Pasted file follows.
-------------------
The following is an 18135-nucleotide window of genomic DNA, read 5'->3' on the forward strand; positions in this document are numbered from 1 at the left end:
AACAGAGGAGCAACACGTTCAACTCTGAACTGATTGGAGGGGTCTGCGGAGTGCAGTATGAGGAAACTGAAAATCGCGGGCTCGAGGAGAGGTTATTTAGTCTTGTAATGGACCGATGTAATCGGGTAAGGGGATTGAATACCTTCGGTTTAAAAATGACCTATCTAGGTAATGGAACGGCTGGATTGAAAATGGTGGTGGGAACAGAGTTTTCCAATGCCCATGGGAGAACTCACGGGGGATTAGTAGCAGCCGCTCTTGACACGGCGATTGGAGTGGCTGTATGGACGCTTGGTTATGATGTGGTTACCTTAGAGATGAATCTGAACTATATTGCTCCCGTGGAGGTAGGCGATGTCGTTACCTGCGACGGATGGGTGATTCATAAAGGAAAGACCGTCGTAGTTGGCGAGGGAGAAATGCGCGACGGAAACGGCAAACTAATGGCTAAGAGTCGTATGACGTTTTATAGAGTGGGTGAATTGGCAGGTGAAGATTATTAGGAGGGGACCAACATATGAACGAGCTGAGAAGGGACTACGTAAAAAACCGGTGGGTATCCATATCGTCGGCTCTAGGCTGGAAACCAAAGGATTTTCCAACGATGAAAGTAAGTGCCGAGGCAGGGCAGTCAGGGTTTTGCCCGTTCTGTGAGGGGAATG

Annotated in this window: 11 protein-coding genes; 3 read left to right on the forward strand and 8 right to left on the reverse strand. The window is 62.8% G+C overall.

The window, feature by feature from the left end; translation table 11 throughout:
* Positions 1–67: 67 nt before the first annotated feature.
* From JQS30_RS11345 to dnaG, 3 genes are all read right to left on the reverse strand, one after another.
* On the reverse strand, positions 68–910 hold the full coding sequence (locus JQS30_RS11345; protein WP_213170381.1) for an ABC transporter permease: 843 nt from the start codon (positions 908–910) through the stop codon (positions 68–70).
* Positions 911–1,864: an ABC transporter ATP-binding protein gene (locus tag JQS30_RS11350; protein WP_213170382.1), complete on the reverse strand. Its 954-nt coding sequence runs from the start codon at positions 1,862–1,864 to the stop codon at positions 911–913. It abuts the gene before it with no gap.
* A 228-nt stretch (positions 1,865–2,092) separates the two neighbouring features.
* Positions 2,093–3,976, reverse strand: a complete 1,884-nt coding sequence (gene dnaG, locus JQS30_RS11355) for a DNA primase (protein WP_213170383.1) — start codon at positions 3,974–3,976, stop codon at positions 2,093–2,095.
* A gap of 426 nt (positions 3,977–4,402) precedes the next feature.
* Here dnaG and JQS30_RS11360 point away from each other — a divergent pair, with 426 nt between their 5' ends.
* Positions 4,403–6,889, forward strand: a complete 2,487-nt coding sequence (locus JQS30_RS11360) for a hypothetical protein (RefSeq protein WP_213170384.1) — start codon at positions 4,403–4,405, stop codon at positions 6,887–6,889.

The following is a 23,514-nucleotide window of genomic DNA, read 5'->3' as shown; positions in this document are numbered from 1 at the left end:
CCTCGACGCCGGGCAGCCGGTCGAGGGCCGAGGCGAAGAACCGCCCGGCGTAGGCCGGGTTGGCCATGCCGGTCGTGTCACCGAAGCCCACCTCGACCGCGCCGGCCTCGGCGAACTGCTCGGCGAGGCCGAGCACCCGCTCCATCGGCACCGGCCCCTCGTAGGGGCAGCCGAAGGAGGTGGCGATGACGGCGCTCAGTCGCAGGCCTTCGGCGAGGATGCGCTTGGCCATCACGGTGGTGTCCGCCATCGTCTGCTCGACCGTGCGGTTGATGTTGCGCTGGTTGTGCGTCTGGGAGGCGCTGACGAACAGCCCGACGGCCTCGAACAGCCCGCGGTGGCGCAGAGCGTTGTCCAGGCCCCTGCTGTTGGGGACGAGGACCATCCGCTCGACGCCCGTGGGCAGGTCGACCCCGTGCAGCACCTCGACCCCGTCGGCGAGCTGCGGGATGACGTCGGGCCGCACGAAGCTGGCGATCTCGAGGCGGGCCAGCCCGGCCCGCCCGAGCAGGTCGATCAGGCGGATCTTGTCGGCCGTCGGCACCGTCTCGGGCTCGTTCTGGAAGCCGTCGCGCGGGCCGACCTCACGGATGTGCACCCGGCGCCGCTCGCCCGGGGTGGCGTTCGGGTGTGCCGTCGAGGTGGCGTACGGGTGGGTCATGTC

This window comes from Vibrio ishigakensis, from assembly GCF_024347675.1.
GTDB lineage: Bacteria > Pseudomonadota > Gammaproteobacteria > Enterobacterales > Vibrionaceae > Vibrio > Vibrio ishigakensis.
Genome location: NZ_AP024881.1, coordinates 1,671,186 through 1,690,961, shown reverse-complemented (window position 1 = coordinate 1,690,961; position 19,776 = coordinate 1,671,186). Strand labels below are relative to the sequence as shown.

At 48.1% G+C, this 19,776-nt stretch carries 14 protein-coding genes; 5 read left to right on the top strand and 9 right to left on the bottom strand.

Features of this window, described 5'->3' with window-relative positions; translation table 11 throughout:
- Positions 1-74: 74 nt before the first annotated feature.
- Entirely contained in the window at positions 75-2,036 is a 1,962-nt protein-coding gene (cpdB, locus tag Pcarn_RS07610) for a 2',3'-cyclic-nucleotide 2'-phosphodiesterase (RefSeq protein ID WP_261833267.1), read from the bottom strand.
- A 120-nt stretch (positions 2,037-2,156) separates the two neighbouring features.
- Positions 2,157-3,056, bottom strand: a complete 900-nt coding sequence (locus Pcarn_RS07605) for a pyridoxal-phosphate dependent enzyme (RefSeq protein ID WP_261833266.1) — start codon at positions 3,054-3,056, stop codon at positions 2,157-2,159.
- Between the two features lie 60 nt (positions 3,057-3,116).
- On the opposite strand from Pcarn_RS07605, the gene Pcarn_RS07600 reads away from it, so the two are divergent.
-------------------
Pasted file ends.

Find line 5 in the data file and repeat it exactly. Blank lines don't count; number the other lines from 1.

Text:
* Positions 1–67: 67 nt before the first annotated feature.